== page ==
It’s important to know what to expect, both from your loved one’s illness and from your child. Do some research on the illness to learn how it can affect someone, and understand that an individual who knows their diagnosis is terminal may begin to withdraw from friends and family. While this is normal, it can affect your family and leave your child with many questions. It can also help to understand how to talk to your loved one about their illness and how they’re feeling.

Facing the terminal illness of a loved one can be confusing for young children. They may exhibit many different emotions, from fear to anger to sadness. Understanding the complicated nature of these feelings can allow you to help your child through this difficult time.

Allow Your Child to Be Involved

It can be very helpful for your child to be involved in your loved one’s life and care. Even if it’s only in a limited way, assisting may help your little one feel useful and can give them an outlet for coping with the situation. You might ask your child to help you prepare a meal to take to your loved one or to make a visit and help clean their home. Think of the best ways you and your child can help your loved one during this time.

Focus on the Good Times

It can be very helpful to focus on good memories, so get out some photos of your loved one, watch old home videos, and talk about fun times with your child. Allow them to sort out their feelings by talking them out, and let them know that it’s okay to feel whatever they’re feeling. Sometimes nostalgia can bring about a little sadness, and that’s okay; however, focusing on the good times will help your child see that your loved one has had a good life.

Look for Some Help

Your child may benefit from having a professional to talk to, especially if their grief or sadness begins to affect them at school or keeps them from getting good sleep. Look for a therapist, counselor, or support group that can help, and attend with your child to help them get through this difficult time with support.

Helping your child cope with such a difficult life experience can be hard on you, too, so it’s important to take care of your mental health during this time. You may be experiencing grief as well, which can take a toll on you both mentally and physically. Talk to a professional if you feel you need help getting through it.

Image via Pixabay by Langll


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Healthy Ways Kids Can Cope With Anxiety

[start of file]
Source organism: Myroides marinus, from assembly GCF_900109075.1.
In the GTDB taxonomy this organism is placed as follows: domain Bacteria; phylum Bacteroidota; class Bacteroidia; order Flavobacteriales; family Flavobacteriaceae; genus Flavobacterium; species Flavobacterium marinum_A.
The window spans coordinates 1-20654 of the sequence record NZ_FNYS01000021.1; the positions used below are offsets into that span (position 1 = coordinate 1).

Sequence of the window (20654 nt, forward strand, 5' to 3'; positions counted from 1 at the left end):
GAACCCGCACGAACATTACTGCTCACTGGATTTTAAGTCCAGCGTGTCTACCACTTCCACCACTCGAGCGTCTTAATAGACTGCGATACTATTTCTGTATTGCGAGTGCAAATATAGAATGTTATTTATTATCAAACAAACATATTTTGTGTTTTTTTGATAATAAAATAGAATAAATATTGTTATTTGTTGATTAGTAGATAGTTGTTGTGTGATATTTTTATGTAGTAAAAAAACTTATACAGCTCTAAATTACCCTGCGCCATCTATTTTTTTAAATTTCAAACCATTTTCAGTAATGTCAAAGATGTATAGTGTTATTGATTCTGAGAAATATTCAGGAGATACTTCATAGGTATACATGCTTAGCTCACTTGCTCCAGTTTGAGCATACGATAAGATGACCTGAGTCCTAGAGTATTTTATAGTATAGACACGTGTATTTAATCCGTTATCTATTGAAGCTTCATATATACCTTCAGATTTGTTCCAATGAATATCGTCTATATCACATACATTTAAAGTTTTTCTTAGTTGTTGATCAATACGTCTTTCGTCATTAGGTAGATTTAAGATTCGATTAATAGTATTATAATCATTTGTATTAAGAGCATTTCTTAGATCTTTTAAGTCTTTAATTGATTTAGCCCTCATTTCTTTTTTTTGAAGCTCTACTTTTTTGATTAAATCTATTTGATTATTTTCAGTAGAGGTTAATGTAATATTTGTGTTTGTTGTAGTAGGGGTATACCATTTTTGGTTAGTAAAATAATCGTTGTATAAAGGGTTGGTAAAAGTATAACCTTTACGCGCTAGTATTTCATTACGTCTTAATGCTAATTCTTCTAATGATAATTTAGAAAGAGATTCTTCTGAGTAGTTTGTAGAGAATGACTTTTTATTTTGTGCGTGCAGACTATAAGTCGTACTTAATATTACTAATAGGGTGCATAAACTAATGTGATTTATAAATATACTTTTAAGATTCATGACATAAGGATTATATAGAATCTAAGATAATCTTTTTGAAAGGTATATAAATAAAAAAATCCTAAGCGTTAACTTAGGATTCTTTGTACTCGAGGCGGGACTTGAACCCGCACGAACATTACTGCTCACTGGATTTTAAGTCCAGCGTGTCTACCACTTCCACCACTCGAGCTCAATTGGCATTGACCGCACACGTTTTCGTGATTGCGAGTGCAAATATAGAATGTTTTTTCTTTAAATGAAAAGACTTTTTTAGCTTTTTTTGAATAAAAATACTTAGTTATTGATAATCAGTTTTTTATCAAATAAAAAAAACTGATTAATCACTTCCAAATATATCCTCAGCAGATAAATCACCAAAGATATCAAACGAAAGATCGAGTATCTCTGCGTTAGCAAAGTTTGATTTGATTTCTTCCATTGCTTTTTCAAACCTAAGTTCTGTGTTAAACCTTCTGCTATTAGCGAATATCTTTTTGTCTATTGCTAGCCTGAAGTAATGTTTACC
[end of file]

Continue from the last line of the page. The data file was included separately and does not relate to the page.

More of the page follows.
black and white photo of a boy walking his dog

This Blog Was Wrote As A Guest Blog By: Laura Pearson

Many kids with anxiety do not receive the care their condition requires. A whopping 80% of children with anxiety are not formally diagnosed, which makes it difficult for them to receive the treatment they need. If you suspect your child has anxiety, schedule an appointment with a pediatrician, psychologist, or psychiatrist for testing and treatment. The suggestions below may also help alleviate common symptoms associated with anxiety, regardless of whether your child has a chronic mental health condition or is temporarily concerned about a specific situation.

Pursue a Hobby

Anxiety is generally not an unobtrusive condition. It occupies an affected child’s thoughts frequently, making it difficult to focus on schoolwork or accomplish daily commitments. In an effort to fend off feelings of fear or loneliness, many children turn to hobbies.

Taking up a hobby can boost your child’s mood by giving them an enjoyable activity to concentrate on rather than dwelling on feelings of uneasiness. Hobbies give kids a sense of purpose, which is important because many children with anxiety struggle with low self esteem.

Not sure which hobbies your child should try? Here are some ideas for younger kids:

⦁ Drawing
⦁ Painting
⦁ Singing
⦁ Collecting rocks or other objects

Older kids may enjoy the same hobbies as younger kids, as well as:

⦁ Writing
⦁ Baking
⦁ Growing plants or flowers
⦁ Knitting
⦁ Scrapbooking
⦁ Candle making

You and your child can get additional ideas by browsing the craft section of a local retailer.

Exercise Regularly

There are physical and environmental factors that make a child likely to develop anxiety. Some experts believe that anxiety stems from inflammation in the body. If that theory is true, then exercising regularly may help decrease inflammation, thus reducing or eliminating the symptoms of anxiety.

Before you encourage your child to start an exercise regimen, meet with his or her pediatrician to make sure it’s okay. If your child is usually not active, start with gentle, simple activities like walking or swimming before building up to more strenuous activities or sports. Yoga is another excellent option for kids with anxiety because it’s gentle yet effective and may help promote a calm state of mind.

Take Up Dog Walking

Does your child have any furry friends? Many children find joy and comfort when they spend time with friendly animals. Encourage your child to help walk your family’s dog, or ask neighbors if your son or daughter can help walk their pets. Here are some potential benefits associated with dog walking: